(Ex-ET2- almost an ET1 ! -on CVE-118 and AV-14 , USN , 3 years, 10 months , 17 days active duty to be exact....."Early separartion for the convenience of the government.")
 
Last edited:
May 3, 2005
2,172
169
133
Here is an interesting piece from survivor Helen Candee.

"When we reached the water I could see two lines of portholes under water, brightly lighted. That lighting of the ship to prevent the horrors of darkness during the death of the Titanic, represented the self-sacrifice of the electrical engineers.....Not until I saw the two lines of lighted portholes under the water had I the slightest idea of the truth. The Captain's voice again shouted emphatically. 'All boats row away from the ship. All boats keep together.'"

She left in lifeboat 6 which I understand was the first boat launched on the port side. She could see two rows of lights brightly lit shining below the waterline and I think this tells us that the water inside the ship did not correspond with the waterline outside. At least two decks below the surface were still not yet flooded. I believe the weight of water was sufficient to weigh the ship down but the water had not yet rose high enough to flood the decks that were immediately below the surface.

Survivor Emily Ryerson left the ship in one of the last lifeboats. She said - "The water was washing in the portholes, and later I think some of the square windows seemed to be open, and you could see in the cabin and see the water washing in and the gold furniture and decorations, and I remember noticing you could look far in. It was brilliantly lighted."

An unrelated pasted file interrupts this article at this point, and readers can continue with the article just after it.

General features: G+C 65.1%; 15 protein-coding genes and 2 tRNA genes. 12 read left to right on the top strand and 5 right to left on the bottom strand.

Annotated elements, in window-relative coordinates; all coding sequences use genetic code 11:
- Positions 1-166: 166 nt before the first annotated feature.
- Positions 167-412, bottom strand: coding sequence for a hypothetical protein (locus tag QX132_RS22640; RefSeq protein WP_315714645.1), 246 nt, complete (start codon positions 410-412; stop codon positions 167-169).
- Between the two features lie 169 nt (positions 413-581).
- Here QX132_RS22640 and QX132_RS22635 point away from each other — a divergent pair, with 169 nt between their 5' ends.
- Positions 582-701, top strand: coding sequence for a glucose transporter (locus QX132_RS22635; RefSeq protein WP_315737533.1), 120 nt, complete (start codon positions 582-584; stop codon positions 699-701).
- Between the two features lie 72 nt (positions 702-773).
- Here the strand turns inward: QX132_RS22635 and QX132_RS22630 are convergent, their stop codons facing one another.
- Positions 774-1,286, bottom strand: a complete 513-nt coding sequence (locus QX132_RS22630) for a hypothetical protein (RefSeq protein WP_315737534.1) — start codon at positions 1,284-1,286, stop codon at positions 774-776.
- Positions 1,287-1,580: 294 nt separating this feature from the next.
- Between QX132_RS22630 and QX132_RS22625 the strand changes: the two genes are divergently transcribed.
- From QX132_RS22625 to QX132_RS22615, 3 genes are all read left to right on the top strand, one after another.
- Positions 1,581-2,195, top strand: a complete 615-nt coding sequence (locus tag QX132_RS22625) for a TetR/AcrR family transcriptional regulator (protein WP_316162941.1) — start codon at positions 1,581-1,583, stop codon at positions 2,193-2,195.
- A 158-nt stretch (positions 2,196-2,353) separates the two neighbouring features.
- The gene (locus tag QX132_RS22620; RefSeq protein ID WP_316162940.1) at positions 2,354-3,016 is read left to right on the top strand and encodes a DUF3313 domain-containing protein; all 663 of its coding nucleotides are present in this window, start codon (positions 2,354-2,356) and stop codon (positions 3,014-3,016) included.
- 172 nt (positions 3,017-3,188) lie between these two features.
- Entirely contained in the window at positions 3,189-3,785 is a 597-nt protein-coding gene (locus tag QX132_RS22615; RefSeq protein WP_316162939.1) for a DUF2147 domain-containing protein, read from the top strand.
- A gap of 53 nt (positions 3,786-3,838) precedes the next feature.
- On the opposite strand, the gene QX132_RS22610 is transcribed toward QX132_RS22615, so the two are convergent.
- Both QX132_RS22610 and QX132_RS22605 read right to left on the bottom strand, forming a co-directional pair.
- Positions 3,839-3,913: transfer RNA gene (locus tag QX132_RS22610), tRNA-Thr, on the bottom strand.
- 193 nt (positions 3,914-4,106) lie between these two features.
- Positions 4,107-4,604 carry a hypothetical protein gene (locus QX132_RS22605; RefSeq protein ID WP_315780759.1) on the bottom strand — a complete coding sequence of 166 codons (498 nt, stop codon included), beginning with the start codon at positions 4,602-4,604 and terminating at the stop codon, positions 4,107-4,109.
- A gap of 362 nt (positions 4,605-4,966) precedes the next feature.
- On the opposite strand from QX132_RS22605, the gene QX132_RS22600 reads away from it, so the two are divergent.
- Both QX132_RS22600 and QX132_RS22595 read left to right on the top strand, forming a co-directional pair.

This makes sense because the open portholes and windows were below the ceiling so the water rushing in would not make contact with the lights shining on the ceiling above each room. Like this:

Here is B-deck and C-deck. The ship has settled very low in the water and there are several windows open. Despite being below the water line the lights would still continue to burn because the decks below have not yet flooded. e.g.


Water pours through the windows, onto the floor (protecting the lights), and down the corridors and down the stairs to the next deck below.


B-deck and C-deck

View attachment 40343

View attachment 40344


These decks would not flood until all accessible areas below had flooded first. If any bulkhead walls or bunker walls or water tight doors had failed to keep back the water, then it would spread aft from the lowest point and all water above would filter down and aft, resulting in a large area of compressed air. The ship listed heavily to port just before the bridge went under. Perhaps this tilted the compression inside and caused her side to blow out. A number of survivors had hypothesised that the air inside had broken her decks with terrific force which sent coal and smoke shooting out of her at a great distance as everything inside blew out.



.
I believe there are scenes showing bulkheads being broken and the water gushing in to cabins in ANTR.
And of the wiring sparking in the 1997 "Titanic".